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ANYONE who has read the statement of facts in a large number of
briefs of appellants and appellees is likely to conclude that any resemblances
between opposing accounts of the same facts are purely
fortuitous and unintentional. The impression that opposing lawyers
seldom agree on the facts is strengthened if one listens to opposing
counsel in almost any trial. Now, as a matter of simple logic, two inconsistent
statements cannot both be true. At least one must be
false. And it is always possible that both are false, as, for example,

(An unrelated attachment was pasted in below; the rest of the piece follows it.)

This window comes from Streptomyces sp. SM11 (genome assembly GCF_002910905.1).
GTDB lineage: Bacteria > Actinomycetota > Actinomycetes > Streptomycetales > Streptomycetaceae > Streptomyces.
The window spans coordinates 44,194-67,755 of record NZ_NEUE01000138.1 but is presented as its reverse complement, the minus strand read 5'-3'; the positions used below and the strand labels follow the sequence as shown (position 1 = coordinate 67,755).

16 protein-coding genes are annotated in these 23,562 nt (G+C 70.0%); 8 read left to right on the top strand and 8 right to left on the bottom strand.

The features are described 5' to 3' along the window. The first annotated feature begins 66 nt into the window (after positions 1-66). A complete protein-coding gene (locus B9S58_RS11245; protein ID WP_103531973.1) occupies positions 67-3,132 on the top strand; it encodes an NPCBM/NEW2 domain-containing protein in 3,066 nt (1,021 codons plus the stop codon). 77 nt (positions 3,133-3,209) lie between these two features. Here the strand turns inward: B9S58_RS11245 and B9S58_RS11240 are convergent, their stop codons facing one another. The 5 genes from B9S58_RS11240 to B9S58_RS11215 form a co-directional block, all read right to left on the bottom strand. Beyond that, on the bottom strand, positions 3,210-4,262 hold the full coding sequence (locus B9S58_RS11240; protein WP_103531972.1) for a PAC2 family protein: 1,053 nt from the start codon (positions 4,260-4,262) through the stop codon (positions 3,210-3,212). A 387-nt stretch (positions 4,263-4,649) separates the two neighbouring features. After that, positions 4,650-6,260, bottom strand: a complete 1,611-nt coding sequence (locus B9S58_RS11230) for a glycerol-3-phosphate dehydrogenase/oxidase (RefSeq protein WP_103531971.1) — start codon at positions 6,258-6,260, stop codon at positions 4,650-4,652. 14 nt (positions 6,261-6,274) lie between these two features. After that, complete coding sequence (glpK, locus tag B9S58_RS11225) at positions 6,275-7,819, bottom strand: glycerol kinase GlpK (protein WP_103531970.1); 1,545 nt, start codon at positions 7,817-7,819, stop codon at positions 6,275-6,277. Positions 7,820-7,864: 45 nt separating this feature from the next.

when the plaintiff's attorney says the defendant speeded into the
zone of the accident at sixty miles an hour and the defendant's counsel
insists his client was jogging along at twenty miles an hour, while, in
fact, he was moving at forty miles an hour. Thus, a logician may conclude
that either (1) at least half of our practicing lawyers utter falsehoods
whenever they open their mouths or fountain pens, or (2) that a
substantial majority of practicing lawyers utter falsehoods on a substantial
number of such occasions. If we define a liar as a person who
frequently utters such falsehoods,' it would seem to follow logically
that most lawyers are liars.

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trial, lawyer, evidence, judicial logic